History of dendrobatid frogkeeping
Poison dart frogs have been regularly maintained and bred in captivity since the 1970s.
The first documented successful captive propagation of dendrobatids in the United States is a report by David Grow that describes breeding success for Dendrobates auratus at the Sedgwick County Zoo in Wichita, Kansas.
By the 1980s, dart-frogs were being kept by hobbyists and not just by zoos and scientific institutions.
In the United Kingdom, the British Dendrobatid Group (BDG) was set up in 1989 by Bob Davies and Malcolm Peaker.
Despite its name, the BDG was an international group of people concerned with one objective: the conservation and captive breeding of a small group of South American frogs belonging to the Dendrobates, Phyllobates and related genera such as Mantella spp.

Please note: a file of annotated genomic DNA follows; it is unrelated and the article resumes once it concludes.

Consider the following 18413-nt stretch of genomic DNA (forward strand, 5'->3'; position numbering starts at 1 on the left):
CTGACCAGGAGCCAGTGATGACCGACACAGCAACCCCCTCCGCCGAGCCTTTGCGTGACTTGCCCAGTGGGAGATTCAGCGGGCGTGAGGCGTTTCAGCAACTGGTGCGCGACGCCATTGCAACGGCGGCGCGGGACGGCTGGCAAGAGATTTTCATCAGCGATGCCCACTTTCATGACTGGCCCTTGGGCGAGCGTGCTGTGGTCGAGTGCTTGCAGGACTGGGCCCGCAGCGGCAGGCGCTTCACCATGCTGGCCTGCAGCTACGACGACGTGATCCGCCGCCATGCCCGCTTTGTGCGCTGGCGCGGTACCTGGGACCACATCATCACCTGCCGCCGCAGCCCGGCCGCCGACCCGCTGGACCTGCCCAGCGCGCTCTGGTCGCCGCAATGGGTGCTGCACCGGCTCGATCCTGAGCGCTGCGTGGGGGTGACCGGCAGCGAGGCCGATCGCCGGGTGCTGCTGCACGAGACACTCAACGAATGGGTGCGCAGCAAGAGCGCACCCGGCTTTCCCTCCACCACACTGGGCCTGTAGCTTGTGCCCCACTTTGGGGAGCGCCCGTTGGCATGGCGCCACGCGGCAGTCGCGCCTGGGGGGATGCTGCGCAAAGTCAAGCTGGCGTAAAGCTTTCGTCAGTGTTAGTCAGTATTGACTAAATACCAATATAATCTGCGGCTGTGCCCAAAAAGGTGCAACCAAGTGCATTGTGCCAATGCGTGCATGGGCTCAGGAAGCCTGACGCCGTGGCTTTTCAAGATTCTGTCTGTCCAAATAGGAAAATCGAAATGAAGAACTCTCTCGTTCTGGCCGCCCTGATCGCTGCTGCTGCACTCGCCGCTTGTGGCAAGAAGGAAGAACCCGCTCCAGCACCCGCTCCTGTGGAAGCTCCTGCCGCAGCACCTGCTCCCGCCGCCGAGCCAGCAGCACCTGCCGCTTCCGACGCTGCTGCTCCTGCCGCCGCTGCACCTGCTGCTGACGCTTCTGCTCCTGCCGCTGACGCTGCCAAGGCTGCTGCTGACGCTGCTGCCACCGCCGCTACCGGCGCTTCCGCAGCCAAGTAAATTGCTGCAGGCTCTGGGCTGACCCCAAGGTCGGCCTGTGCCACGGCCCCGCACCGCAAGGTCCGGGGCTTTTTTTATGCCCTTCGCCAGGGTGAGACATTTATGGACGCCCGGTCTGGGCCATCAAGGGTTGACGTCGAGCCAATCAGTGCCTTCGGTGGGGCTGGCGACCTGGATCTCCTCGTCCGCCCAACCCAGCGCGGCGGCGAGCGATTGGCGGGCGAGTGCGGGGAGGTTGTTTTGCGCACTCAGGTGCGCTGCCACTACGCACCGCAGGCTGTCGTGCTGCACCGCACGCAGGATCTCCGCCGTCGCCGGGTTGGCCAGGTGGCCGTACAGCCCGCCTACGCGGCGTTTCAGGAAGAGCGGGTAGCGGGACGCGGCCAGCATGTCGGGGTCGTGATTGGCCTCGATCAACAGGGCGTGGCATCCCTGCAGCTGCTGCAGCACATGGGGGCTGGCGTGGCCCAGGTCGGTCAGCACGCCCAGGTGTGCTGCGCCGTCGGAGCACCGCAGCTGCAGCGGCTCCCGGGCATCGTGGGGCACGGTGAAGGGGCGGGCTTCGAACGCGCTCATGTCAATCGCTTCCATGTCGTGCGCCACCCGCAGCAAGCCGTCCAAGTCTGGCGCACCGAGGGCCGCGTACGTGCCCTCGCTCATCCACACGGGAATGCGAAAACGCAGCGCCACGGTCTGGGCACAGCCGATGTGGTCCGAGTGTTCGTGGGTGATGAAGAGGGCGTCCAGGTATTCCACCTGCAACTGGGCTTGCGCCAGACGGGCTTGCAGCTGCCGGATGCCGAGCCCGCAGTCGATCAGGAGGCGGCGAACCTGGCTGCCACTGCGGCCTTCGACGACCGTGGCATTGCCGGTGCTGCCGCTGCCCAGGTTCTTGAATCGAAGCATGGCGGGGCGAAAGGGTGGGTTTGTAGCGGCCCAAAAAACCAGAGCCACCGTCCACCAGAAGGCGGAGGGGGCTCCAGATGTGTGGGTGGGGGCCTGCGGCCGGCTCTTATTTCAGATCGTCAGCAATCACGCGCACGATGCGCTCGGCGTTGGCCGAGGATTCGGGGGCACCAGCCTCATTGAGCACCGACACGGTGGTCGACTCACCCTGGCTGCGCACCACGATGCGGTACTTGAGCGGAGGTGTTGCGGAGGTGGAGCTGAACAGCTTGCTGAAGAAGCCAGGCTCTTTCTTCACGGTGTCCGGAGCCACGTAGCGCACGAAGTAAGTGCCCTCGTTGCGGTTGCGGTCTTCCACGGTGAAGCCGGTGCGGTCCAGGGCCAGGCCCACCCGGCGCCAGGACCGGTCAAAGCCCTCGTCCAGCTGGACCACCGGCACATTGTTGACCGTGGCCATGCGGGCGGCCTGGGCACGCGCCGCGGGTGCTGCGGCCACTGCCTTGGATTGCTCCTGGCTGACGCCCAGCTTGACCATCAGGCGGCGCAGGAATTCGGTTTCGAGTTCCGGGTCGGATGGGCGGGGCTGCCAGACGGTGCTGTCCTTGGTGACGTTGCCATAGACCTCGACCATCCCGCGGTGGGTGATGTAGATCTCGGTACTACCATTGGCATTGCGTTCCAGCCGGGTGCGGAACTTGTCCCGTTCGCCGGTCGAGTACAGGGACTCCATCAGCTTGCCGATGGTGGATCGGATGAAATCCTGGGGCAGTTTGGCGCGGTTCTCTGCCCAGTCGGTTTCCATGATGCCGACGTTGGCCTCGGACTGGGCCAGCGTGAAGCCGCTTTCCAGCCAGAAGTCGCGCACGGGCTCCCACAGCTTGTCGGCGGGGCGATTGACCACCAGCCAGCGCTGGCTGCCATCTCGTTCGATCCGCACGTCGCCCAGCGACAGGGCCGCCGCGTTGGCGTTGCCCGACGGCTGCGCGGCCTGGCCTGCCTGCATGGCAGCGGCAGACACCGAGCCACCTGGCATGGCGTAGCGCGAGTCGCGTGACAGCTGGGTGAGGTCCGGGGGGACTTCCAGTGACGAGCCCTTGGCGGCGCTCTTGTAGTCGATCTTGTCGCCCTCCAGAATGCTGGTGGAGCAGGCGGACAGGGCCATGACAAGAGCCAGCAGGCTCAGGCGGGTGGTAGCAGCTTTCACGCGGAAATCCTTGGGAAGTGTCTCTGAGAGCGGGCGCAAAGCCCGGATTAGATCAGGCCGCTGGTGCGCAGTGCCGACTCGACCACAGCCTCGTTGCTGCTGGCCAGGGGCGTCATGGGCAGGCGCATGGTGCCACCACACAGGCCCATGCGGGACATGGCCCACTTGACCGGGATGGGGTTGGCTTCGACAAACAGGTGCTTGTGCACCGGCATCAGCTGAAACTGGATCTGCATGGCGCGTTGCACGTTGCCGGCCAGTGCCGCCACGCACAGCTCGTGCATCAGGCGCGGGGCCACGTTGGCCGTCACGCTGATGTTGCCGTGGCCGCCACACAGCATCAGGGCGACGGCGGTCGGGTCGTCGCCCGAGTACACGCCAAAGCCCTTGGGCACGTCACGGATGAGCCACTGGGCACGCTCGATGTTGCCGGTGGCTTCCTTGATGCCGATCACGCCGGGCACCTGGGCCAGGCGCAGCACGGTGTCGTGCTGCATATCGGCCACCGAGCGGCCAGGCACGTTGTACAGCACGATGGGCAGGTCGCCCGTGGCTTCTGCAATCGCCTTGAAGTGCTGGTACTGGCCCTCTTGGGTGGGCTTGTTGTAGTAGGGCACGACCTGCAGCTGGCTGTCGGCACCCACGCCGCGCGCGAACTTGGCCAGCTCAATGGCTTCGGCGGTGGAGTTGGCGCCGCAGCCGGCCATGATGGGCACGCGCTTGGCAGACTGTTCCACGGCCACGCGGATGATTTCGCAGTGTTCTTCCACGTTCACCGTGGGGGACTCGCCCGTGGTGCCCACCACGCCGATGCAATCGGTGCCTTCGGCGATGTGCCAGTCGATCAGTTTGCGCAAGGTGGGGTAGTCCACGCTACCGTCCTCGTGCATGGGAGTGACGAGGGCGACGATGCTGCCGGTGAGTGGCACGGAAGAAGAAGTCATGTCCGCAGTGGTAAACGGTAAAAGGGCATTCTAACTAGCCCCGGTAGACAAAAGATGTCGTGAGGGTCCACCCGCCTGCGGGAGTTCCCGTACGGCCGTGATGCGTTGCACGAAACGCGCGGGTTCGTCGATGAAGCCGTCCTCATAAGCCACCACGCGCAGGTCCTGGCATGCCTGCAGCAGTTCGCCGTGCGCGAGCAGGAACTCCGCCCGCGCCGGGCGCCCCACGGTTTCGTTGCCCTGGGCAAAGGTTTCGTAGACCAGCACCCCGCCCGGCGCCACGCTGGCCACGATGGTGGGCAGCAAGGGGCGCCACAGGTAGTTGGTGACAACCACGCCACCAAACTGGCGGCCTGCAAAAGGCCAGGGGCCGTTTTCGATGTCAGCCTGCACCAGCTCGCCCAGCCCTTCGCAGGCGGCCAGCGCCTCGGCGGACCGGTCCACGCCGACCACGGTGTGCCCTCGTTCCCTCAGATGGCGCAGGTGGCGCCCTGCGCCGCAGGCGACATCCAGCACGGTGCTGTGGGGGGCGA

There is evidence from publications that these frogs may have been maintained by private individuals in mainland Europe considerably earlier than this, even starting in 1932.
Dentrobates tinctorius azureus was bred successfully at Paignton Zoo in February 2018.
Credits to the contents of this page go to the authors of the corresponding Wikipedia page: en.wikipedia.org/wiki/History of dendrobatid frogkeeping.